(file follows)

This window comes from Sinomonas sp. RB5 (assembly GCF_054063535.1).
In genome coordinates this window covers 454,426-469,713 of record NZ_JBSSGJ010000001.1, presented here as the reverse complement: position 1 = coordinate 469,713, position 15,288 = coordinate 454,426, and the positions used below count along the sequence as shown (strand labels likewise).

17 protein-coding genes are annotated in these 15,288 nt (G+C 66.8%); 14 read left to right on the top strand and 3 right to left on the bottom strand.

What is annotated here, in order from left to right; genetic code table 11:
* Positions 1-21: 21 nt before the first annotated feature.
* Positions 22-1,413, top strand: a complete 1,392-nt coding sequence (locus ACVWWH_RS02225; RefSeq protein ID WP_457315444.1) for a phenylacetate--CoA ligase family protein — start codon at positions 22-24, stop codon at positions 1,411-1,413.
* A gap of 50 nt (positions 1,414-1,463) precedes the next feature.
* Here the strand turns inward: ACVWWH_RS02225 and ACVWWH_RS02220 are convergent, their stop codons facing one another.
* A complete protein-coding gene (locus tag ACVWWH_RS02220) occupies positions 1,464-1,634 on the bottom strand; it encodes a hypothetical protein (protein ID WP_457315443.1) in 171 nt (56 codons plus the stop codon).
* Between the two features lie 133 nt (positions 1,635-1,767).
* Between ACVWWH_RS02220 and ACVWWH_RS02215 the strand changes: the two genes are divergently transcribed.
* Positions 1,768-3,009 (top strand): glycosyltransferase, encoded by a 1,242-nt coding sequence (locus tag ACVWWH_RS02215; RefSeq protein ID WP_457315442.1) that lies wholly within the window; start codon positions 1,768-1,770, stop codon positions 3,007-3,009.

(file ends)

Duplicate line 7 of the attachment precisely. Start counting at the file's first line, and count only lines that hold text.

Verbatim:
* A gap of 50 nt (positions 1,414-1,463) precedes the next feature.